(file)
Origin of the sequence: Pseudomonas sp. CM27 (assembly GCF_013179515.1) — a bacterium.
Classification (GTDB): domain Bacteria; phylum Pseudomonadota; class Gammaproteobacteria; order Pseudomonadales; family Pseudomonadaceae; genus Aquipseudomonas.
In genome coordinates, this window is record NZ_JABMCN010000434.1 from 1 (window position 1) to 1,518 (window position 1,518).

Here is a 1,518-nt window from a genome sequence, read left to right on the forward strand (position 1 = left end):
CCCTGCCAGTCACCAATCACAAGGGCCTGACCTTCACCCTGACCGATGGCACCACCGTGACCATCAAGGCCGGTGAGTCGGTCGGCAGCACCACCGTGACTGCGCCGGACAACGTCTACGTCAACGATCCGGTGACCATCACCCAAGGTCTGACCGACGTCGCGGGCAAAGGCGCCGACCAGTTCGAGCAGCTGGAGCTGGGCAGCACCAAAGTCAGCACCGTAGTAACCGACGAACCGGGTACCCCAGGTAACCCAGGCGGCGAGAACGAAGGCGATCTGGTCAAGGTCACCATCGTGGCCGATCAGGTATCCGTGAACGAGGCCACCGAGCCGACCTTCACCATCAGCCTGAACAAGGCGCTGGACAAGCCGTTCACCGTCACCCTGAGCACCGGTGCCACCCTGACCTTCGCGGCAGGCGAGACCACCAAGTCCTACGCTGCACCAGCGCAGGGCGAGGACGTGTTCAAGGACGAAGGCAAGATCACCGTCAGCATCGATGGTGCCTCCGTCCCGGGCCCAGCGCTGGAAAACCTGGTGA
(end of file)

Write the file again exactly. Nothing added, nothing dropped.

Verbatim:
Origin of the sequence: Pseudomonas sp. CM27 (assembly GCF_013179515.1) — a bacterium.
Classification (GTDB): domain Bacteria; phylum Pseudomonadota; class Gammaproteobacteria; order Pseudomonadales; family Pseudomonadaceae; genus Aquipseudomonas.
In genome coordinates, this window is record NZ_JABMCN010000434.1 from 1 (window position 1) to 1,518 (window position 1,518).

Here is a 1,518-nt window from a genome sequence, read left to right on the forward strand (position 1 = left end):
CCCTGCCAGTCACCAATCACAAGGGCCTGACCTTCACCCTGACCGATGGCACCACCGTGACCATCAAGGCCGGTGAGTCGGTCGGCAGCACCACCGTGACTGCGCCGGACAACGTCTACGTCAACGATCCGGTGACCATCACCCAAGGTCTGACCGACGTCGCGGGCAAAGGCGCCGACCAGTTCGAGCAGCTGGAGCTGGGCAGCACCAAAGTCAGCACCGTAGTAACCGACGAACCGGGTACCCCAGGTAACCCAGGCGGCGAGAACGAAGGCGATCTGGTCAAGGTCACCATCGTGGCCGATCAGGTATCCGTGAACGAGGCCACCGAGCCGACCTTCACCATCAGCCTGAACAAGGCGCTGGACAAGCCGTTCACCGTCACCCTGAGCACCGGTGCCACCCTGACCTTCGCGGCAGGCGAGACCACCAAGTCCTACGCTGCACCAGCGCAGGGCGAGGACGTGTTCAAGGACGAAGGCAAGATCACCGTCAGCATCGATGGTGCCTCCGTCCCGGGCCCAGCGCTGGAAAACCTGGTGA